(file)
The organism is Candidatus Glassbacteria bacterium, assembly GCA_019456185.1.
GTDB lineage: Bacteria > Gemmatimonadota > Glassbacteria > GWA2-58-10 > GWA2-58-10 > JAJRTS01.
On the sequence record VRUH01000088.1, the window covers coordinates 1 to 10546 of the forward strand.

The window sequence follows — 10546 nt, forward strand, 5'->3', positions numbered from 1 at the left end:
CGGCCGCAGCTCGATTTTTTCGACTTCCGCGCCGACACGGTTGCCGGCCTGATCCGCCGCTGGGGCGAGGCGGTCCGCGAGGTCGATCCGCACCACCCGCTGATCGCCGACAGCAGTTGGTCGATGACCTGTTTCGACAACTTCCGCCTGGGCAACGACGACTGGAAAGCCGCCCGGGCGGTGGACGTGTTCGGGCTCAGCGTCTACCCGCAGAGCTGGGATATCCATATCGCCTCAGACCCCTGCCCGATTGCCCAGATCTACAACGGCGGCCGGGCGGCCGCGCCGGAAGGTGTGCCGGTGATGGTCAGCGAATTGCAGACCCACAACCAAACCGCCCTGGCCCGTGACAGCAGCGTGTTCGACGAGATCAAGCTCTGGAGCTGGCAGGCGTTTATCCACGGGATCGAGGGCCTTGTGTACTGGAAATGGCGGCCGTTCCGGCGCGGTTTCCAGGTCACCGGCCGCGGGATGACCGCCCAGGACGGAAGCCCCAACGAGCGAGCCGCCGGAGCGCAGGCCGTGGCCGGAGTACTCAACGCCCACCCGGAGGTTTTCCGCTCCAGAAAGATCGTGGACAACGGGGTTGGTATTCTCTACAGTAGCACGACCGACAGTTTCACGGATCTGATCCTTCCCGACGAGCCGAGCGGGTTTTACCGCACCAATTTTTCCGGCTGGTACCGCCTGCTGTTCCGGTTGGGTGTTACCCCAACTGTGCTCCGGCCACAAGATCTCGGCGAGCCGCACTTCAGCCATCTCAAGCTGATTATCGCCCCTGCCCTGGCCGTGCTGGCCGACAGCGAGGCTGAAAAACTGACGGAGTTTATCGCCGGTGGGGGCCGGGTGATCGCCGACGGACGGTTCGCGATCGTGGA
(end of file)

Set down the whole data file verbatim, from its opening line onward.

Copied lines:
The organism is Candidatus Glassbacteria bacterium, assembly GCA_019456185.1.
GTDB lineage: Bacteria > Gemmatimonadota > Glassbacteria > GWA2-58-10 > GWA2-58-10 > JAJRTS01.
On the sequence record VRUH01000088.1, the window covers coordinates 1 to 10546 of the forward strand.

The window sequence follows — 10546 nt, forward strand, 5'->3', positions numbered from 1 at the left end:
CGGCCGCAGCTCGATTTTTTCGACTTCCGCGCCGACACGGTTGCCGGCCTGATCCGCCGCTGGGGCGAGGCGGTCCGCGAGGTCGATCCGCACCACCCGCTGATCGCCGACAGCAGTTGGTCGATGACCTGTTTCGACAACTTCCGCCTGGGCAACGACGACTGGAAAGCCGCCCGGGCGGTGGACGTGTTCGGGCTCAGCGTCTACCCGCAGAGCTGGGATATCCATATCGCCTCAGACCCCTGCCCGATTGCCCAGATCTACAACGGCGGCCGGGCGGCCGCGCCGGAAGGTGTGCCGGTGATGGTCAGCGAATTGCAGACCCACAACCAAACCGCCCTGGCCCGTGACAGCAGCGTGTTCGACGAGATCAAGCTCTGGAGCTGGCAGGCGTTTATCCACGGGATCGAGGGCCTTGTGTACTGGAAATGGCGGCCGTTCCGGCGCGGTTTCCAGGTCACCGGCCGCGGGATGACCGCCCAGGACGGAAGCCCCAACGAGCGAGCCGCCGGAGCGCAGGCCGTGGCCGGAGTACTCAACGCCCACCCGGAGGTTTTCCGCTCCAGAAAGATCGTGGACAACGGGGTTGGTATTCTCTACAGTAGCACGACCGACAGTTTCACGGATCTGATCCTTCCCGACGAGCCGAGCGGGTTTTACCGCACCAATTTTTCCGGCTGGTACCGCCTGCTGTTCCGGTTGGGTGTTACCCCAACTGTGCTCCGGCCACAAGATCTCGGCGAGCCGCACTTCAGCCATCTCAAGCTGATTATCGCCCCTGCCCTGGCCGTGCTGGCCGACAGCGAGGCTGAAAAACTGACGGAGTTTATCGCCGGTGGGGGCCGGGTGATCGCCGACGGACGGTTCGCGATCGTGGA